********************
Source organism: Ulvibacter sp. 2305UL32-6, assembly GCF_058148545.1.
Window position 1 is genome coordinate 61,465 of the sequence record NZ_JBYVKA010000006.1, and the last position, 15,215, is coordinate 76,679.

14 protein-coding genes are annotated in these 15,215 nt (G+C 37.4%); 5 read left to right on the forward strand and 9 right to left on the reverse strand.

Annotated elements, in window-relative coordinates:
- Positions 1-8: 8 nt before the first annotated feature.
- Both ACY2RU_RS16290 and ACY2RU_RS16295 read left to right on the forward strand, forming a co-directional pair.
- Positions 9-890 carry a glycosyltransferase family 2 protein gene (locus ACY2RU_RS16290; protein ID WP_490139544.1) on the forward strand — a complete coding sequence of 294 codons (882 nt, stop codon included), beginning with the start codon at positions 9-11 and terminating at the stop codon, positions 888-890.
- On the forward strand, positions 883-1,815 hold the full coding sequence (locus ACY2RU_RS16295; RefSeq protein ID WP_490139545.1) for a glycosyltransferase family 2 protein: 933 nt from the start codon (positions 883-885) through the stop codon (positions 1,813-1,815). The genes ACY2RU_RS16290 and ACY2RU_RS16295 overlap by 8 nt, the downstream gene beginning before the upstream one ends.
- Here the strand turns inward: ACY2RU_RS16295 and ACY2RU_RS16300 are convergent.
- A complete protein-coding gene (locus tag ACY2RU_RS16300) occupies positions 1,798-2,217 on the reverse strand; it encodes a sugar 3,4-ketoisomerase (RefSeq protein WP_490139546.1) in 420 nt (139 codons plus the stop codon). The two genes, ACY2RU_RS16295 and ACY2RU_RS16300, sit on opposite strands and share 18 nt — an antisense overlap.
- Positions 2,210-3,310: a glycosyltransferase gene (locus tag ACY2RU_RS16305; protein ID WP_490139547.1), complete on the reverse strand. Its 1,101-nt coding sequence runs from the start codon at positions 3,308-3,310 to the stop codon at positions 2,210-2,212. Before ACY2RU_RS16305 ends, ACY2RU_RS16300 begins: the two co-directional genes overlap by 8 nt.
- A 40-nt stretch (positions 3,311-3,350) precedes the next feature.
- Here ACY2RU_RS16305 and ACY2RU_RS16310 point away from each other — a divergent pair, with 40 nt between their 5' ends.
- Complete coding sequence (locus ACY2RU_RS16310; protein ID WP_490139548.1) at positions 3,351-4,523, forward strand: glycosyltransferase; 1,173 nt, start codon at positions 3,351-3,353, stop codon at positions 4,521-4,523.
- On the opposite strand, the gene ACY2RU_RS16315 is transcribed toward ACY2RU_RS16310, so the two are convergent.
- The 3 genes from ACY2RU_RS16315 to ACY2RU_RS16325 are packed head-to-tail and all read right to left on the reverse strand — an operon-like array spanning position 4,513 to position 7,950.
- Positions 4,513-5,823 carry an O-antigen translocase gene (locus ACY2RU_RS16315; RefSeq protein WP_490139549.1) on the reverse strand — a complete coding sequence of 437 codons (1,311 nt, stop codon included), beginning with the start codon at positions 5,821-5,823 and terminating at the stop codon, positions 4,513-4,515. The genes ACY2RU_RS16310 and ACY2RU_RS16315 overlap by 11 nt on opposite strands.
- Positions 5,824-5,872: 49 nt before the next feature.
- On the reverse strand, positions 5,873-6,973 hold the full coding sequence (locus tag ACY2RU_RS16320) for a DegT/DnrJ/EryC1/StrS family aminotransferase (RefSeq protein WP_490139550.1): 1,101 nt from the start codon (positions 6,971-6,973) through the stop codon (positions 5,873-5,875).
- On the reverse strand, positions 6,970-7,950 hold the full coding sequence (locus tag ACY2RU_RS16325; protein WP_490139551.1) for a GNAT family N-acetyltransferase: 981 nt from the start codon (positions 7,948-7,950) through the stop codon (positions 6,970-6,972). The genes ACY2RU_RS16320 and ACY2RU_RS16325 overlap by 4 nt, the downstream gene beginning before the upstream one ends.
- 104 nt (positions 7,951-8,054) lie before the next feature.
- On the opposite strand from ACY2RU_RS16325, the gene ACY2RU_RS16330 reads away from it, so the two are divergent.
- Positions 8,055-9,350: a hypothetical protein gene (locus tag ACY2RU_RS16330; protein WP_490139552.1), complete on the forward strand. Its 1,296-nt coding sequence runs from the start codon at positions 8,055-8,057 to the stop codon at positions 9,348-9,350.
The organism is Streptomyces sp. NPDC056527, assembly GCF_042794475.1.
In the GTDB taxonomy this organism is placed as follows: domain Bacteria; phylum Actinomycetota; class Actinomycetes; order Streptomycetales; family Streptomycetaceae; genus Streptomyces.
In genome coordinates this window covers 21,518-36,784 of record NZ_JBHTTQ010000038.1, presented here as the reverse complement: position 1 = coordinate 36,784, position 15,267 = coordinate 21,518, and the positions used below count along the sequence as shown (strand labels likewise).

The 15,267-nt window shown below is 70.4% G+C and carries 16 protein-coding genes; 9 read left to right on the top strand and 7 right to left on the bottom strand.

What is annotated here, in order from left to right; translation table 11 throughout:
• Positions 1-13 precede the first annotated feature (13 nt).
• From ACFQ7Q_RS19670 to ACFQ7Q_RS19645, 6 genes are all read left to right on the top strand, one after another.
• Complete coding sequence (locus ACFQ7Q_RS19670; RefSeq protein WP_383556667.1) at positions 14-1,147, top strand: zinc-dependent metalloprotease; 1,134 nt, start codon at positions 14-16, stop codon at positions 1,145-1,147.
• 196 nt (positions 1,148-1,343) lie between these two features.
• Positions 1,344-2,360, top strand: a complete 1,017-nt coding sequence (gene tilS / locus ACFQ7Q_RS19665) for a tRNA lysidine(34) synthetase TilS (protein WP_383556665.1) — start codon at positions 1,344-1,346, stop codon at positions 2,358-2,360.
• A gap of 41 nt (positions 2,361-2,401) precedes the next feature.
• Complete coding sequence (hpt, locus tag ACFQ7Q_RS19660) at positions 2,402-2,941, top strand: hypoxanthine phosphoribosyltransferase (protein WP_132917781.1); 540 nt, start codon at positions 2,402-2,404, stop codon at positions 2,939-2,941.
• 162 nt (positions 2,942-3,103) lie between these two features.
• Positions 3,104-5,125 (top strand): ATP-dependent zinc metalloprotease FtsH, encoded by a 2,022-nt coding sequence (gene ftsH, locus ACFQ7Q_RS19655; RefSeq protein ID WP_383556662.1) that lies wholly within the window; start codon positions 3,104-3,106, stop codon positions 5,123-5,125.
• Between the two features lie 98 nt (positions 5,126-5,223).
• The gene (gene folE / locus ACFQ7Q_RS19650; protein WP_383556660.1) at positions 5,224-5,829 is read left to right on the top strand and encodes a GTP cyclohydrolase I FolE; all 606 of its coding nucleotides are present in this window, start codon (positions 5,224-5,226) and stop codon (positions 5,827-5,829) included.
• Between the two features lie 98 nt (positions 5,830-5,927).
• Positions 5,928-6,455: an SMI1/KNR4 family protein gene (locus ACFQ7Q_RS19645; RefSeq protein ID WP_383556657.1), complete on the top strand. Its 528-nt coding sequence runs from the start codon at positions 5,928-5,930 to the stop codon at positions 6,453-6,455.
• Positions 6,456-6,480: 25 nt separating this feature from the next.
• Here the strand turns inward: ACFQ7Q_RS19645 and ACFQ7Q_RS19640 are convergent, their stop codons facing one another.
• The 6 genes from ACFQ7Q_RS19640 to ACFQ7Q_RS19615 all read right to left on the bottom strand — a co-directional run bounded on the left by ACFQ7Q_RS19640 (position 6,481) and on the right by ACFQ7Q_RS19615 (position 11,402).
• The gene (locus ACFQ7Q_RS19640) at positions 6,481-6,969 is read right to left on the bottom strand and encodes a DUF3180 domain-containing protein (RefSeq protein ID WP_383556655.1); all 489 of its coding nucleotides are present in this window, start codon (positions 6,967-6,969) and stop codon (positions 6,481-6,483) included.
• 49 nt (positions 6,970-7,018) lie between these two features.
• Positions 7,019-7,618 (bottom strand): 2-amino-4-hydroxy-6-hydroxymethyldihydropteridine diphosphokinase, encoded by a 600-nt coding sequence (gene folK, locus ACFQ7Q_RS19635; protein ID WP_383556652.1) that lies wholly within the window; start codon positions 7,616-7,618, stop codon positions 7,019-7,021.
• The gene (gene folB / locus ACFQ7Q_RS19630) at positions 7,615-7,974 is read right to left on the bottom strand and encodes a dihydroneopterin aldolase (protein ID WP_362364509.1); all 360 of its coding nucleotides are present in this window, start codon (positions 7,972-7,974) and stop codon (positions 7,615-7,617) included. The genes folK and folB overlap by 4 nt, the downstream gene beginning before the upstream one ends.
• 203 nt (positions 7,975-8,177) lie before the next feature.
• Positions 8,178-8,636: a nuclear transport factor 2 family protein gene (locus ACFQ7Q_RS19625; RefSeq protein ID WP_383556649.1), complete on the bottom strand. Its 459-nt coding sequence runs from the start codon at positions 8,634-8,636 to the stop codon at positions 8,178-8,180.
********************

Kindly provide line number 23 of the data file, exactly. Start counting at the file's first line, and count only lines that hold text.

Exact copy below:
- Positions 8,055-9,350: a hypothetical protein gene (locus tag ACY2RU_RS16330; protein WP_490139552.1), complete on the forward strand. Its 1,296-nt coding sequence runs from the start codon at positions 8,055-8,057 to the stop codon at positions 9,348-9,350.